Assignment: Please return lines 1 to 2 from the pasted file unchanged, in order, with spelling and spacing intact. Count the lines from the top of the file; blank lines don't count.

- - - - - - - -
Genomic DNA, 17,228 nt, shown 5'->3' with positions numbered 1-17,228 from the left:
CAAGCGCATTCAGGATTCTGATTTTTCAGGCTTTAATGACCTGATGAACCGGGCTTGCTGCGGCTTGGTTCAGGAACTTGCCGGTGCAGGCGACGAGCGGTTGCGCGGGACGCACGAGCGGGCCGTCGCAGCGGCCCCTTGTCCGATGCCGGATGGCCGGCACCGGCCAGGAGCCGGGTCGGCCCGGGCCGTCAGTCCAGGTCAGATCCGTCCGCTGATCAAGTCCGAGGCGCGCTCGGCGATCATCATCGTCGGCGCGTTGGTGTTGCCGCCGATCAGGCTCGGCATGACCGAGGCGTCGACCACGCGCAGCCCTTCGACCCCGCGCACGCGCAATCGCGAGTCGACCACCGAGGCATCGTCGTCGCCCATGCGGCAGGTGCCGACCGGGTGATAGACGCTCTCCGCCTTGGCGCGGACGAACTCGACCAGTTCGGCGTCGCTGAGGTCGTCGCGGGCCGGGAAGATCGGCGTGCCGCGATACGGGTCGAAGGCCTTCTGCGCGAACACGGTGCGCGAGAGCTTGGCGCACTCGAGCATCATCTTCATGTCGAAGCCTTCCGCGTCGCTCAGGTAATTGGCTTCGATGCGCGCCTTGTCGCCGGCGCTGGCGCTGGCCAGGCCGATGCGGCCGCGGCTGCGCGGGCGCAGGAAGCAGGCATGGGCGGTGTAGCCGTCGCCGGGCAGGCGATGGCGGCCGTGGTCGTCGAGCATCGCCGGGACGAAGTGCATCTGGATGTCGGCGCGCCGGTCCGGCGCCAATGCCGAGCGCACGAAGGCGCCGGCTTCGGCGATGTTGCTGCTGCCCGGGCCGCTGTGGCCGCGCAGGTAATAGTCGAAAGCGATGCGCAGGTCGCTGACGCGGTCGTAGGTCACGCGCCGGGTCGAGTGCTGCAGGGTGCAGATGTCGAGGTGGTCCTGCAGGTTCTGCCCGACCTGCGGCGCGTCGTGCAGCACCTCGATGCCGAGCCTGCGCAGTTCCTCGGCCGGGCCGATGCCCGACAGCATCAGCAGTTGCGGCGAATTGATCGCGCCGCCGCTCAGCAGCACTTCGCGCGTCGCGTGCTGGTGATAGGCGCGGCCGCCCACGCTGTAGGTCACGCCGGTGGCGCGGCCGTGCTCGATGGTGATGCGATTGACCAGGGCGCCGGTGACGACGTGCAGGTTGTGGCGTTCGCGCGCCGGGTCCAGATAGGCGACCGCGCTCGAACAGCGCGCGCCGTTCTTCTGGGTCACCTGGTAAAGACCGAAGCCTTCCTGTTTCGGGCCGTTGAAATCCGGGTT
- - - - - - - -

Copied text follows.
Genomic DNA, 17,228 nt, shown 5'->3' with positions numbered 1-17,228 from the left:
CAAGCGCATTCAGGATTCTGATTTTTCAGGCTTTAATGACCTGATGAACCGGGCTTGCTGCGGCTTGGTTCAGGAACTTGCCGGTGCAGGCGACGAGCGGTTGCGCGGGACGCACGAGCGGGCCGTCGCAGCGGCCCCTTGTCCGATGCCGGATGGCCGGCACCGGCCAGGAGCCGGGTCGGCCCGGGCCGTCAGTCCAGGTCAGATCCGTCCGCTGATCAAGTCCGAGGCGCGCTCGGCGATCATCATCGTCGGCGCGTTGGTGTTGCCGCCGATCAGGCTCGGCATGACCGAGGCGTCGACCACGCGCAGCCCTTCGACCCCGCGCACGCGCAATCGCGAGTCGACCACCGAGGCATCGTCGTCGCCCATGCGGCAGGTGCCGACCGGGTGATAGACGCTCTCCGCCTTGGCGCGGACGAACTCGACCAGTTCGGCGTCGCTGAGGTCGTCGCGGGCCGGGAAGATCGGCGTGCCGCGATACGGGTCGAAGGCCTTCTGCGCGAACACGGTGCGCGAGAGCTTGGCGCACTCGAGCATCATCTTCATGTCGAAGCCTTCCGCGTCGCTCAGGTAATTGGCTTCGATGCGCGCCTTGTCGCCGGCGCTGGCGCTGGCCAGGCCGATGCGGCCGCGGCTGCGCGGGCGCAGGAAGCAGGCATGGGCGGTGTAGCCGTCGCCGGGCAGGCGATGGCGGCCGTGGTCGTCGAGCATCGCCGGGACGAAGTGCATCTGGATGTCGGCGCGCCGGTCCGGCGCCAATGCCGAGCGCACGAAGGCGCCGGCTTCGGCGATGTTGCTGCTGCCCGGGCCGCTGTGGCCGCGCAGGTAATAGTCGAAAGCGATGCGCAGGTCGCTGACGCGGTCGTAGGTCACGCGCCGGGTCGAGTGCTGCAGGGTGCAGATGTCGAGGTGGTCCTGCAGGTTCTGCCCGACCTGCGGCGCGTCGTGCAGCACCTCGATGCCGAGCCTGCGCAGTTCCTCGGCCGGGCCGATGCCCGACAGCATCAGCAGTTGCGGCGAATTGATCGCGCCGCCGCTCAGCAGCACTTCGCGCGTCGCGTGCTGGTGATAGGCGCGGCCGCCCACGCTGTAGGTCACGCCGGTGGCGCGGCCGTGCTCGATGGTGATGCGATTGACCAGGGCGCCGGTGACGACGTGCAGGTTGTGGCGTTCGCGCGCCGGGTCCAGATAGGCGACCGCGCTCGAACAGCGCGCGCCGTTCTTCTGGGTCACCTGGTAAAGACCGAAGCCTTCCTGTTTCGGGCCGTTGAAATCCGGGTT